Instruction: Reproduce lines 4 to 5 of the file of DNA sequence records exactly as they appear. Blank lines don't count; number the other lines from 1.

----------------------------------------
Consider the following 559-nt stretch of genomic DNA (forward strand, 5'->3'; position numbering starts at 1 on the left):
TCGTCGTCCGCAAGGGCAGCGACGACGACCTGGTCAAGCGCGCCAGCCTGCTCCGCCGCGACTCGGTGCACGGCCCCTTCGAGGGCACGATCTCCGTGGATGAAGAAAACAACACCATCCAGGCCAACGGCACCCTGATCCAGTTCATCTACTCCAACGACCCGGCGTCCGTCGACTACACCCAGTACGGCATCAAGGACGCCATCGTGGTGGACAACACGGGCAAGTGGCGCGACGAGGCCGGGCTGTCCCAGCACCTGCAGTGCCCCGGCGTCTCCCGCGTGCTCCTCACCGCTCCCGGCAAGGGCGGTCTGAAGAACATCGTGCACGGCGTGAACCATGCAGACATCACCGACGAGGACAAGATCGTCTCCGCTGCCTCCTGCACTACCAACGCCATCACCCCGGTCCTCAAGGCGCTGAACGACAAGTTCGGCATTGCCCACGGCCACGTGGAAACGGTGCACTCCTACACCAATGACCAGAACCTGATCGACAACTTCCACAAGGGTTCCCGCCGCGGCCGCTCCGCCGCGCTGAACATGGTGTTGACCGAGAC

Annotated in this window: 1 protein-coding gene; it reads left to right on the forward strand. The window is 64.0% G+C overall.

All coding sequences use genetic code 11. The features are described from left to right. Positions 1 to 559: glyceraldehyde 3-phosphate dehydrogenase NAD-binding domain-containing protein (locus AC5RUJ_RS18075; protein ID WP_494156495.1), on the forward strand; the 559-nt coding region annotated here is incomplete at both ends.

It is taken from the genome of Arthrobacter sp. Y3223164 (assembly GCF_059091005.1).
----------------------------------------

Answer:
All coding sequences use genetic code 11. The features are described from left to right. Positions 1 to 559: glyceraldehyde 3-phosphate dehydrogenase NAD-binding domain-containing protein (locus AC5RUJ_RS18075; protein ID WP_494156495.1), on the forward strand; the 559-nt coding region annotated here is incomplete at both ends.

It is taken from the genome of Arthrobacter sp. Y3223164 (assembly GCF_059091005.1).